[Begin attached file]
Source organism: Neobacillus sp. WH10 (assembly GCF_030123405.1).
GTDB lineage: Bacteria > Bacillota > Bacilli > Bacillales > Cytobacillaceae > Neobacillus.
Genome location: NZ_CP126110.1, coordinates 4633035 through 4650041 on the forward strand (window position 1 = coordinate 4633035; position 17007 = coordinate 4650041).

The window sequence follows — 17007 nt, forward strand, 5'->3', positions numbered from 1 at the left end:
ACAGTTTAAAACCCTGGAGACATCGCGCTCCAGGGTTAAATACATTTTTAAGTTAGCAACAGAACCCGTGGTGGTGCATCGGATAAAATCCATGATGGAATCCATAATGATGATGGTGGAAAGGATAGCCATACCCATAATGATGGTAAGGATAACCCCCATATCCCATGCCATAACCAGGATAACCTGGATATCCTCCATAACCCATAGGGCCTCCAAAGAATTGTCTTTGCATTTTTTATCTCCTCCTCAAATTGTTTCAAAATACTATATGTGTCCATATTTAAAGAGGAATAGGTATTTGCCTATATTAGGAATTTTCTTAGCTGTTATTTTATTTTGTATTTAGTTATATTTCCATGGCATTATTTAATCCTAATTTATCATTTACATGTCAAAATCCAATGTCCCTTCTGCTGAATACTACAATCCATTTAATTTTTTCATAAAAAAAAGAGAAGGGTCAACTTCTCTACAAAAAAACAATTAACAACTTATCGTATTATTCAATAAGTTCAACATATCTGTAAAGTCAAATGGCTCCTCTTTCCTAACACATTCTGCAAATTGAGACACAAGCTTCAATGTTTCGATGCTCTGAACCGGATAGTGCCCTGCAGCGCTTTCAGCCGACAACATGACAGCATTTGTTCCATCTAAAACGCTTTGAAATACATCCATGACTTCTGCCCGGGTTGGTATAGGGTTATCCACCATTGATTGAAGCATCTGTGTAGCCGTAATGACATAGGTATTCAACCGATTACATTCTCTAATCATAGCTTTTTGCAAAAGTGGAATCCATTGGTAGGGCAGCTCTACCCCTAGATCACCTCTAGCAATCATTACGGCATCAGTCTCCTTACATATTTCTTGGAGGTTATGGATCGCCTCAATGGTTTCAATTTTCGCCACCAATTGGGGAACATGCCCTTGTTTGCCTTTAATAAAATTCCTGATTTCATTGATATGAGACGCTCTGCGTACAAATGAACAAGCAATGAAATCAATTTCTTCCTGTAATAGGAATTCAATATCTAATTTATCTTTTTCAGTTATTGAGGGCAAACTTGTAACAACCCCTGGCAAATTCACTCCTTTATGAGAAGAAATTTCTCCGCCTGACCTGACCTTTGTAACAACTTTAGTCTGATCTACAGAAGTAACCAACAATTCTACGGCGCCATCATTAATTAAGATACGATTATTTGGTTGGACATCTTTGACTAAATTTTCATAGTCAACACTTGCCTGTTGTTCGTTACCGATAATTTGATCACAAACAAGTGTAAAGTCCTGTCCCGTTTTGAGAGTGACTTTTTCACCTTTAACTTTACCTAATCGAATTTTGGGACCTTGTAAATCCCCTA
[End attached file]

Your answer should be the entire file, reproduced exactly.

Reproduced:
Source organism: Neobacillus sp. WH10 (assembly GCF_030123405.1).
GTDB lineage: Bacteria > Bacillota > Bacilli > Bacillales > Cytobacillaceae > Neobacillus.
Genome location: NZ_CP126110.1, coordinates 4633035 through 4650041 on the forward strand (window position 1 = coordinate 4633035; position 17007 = coordinate 4650041).

The window sequence follows — 17007 nt, forward strand, 5'->3', positions numbered from 1 at the left end:
ACAGTTTAAAACCCTGGAGACATCGCGCTCCAGGGTTAAATACATTTTTAAGTTAGCAACAGAACCCGTGGTGGTGCATCGGATAAAATCCATGATGGAATCCATAATGATGATGGTGGAAAGGATAGCCATACCCATAATGATGGTAAGGATAACCCCCATATCCCATGCCATAACCAGGATAACCTGGATATCCTCCATAACCCATAGGGCCTCCAAAGAATTGTCTTTGCATTTTTTATCTCCTCCTCAAATTGTTTCAAAATACTATATGTGTCCATATTTAAAGAGGAATAGGTATTTGCCTATATTAGGAATTTTCTTAGCTGTTATTTTATTTTGTATTTAGTTATATTTCCATGGCATTATTTAATCCTAATTTATCATTTACATGTCAAAATCCAATGTCCCTTCTGCTGAATACTACAATCCATTTAATTTTTTCATAAAAAAAAGAGAAGGGTCAACTTCTCTACAAAAAAACAATTAACAACTTATCGTATTATTCAATAAGTTCAACATATCTGTAAAGTCAAATGGCTCCTCTTTCCTAACACATTCTGCAAATTGAGACACAAGCTTCAATGTTTCGATGCTCTGAACCGGATAGTGCCCTGCAGCGCTTTCAGCCGACAACATGACAGCATTTGTTCCATCTAAAACGCTTTGAAATACATCCATGACTTCTGCCCGGGTTGGTATAGGGTTATCCACCATTGATTGAAGCATCTGTGTAGCCGTAATGACATAGGTATTCAACCGATTACATTCTCTAATCATAGCTTTTTGCAAAAGTGGAATCCATTGGTAGGGCAGCTCTACCCCTAGATCACCTCTAGCAATCATTACGGCATCAGTCTCCTTACATATTTCTTGGAGGTTATGGATCGCCTCAATGGTTTCAATTTTCGCCACCAATTGGGGAACATGCCCTTGTTTGCCTTTAATAAAATTCCTGATTTCATTGATATGAGACGCTCTGCGTACAAATGAACAAGCAATGAAATCAATTTCTTCCTGTAATAGGAATTCAATATCTAATTTATCTTTTTCAGTTATTGAGGGCAAACTTGTAACAACCCCTGGCAAATTCACTCCTTTATGAGAAGAAATTTCTCCGCCTGACCTGACCTTTGTAACAACTTTAGTCTGATCTACAGAAGTAACCAACAATTCTACGGCGCCATCATTAATTAAGATACGATTATTTGGTTGGACATCTTTGACTAAATTTTCATAGTCAACACTTGCCTGTTGTTCGTTACCGATAATTTGATCACAAACAAGTGTAAAGTCCTGTCCCGTTTTGAGAGTGACTTTTTCACCTTTAACTTTACCTAATCGAATTTTGGGACCTTGTAAATCCCCTA